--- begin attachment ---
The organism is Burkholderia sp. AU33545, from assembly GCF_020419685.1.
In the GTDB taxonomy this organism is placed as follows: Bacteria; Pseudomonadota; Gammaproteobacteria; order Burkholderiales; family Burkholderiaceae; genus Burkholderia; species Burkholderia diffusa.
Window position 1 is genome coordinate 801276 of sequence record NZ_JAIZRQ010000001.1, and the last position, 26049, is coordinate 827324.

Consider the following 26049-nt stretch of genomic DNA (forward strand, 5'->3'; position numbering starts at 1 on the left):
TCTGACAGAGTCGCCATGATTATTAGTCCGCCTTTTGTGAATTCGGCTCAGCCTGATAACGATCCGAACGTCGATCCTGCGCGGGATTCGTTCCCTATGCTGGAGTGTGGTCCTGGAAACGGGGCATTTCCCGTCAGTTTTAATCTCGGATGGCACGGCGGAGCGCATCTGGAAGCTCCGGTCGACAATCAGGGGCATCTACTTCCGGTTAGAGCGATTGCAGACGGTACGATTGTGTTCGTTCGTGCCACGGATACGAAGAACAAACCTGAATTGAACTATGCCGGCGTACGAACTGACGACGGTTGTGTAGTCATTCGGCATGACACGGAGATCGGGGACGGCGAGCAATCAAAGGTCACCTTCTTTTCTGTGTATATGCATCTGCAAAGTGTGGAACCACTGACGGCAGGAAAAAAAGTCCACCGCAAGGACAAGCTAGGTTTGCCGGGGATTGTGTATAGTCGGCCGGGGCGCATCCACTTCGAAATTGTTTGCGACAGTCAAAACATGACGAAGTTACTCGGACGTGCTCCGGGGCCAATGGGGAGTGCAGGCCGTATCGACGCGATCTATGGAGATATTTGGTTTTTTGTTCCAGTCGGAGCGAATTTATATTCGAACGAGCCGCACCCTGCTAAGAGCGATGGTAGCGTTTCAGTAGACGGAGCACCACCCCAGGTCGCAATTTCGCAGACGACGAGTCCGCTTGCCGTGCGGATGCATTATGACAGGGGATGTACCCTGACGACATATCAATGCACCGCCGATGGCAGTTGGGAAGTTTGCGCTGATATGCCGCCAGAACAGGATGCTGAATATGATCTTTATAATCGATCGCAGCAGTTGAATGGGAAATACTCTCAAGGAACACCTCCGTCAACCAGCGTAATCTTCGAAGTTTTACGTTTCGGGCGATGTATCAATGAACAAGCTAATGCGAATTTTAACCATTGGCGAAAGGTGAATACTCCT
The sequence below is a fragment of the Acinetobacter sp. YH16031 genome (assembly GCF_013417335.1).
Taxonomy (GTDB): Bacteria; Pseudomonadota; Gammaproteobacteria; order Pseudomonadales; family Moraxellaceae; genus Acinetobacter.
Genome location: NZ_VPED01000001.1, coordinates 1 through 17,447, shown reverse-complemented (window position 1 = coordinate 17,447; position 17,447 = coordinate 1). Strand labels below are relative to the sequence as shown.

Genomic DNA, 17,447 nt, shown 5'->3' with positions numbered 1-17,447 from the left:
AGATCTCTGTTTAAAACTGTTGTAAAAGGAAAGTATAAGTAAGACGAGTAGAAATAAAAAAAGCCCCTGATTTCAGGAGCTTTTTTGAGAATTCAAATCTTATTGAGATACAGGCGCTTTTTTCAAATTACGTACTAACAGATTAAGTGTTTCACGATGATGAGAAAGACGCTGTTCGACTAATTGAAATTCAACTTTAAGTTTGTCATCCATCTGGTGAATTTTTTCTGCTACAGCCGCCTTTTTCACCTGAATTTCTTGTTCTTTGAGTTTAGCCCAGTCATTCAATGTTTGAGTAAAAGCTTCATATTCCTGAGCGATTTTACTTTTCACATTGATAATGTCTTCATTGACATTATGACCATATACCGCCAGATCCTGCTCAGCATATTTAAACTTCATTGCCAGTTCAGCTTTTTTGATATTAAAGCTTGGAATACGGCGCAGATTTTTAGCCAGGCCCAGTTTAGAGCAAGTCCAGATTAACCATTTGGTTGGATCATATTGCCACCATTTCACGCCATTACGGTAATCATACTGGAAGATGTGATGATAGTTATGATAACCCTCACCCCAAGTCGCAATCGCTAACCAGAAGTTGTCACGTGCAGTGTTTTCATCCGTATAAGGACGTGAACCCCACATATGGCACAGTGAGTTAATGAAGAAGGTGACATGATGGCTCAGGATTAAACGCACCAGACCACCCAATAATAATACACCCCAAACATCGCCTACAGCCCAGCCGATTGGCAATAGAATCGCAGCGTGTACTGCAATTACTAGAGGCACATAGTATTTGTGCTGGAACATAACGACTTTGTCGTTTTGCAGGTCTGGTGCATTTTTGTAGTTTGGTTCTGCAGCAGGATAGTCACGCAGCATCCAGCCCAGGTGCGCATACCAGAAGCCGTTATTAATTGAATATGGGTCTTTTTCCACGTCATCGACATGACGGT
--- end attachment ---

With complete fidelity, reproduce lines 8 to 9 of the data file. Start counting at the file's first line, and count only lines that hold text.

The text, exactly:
Genome location: NZ_VPED01000001.1, coordinates 1 through 17,447, shown reverse-complemented (window position 1 = coordinate 17,447; position 17,447 = coordinate 1). Strand labels below are relative to the sequence as shown.

Genomic DNA, 17,447 nt, shown 5'->3' with positions numbered 1-17,447 from the left: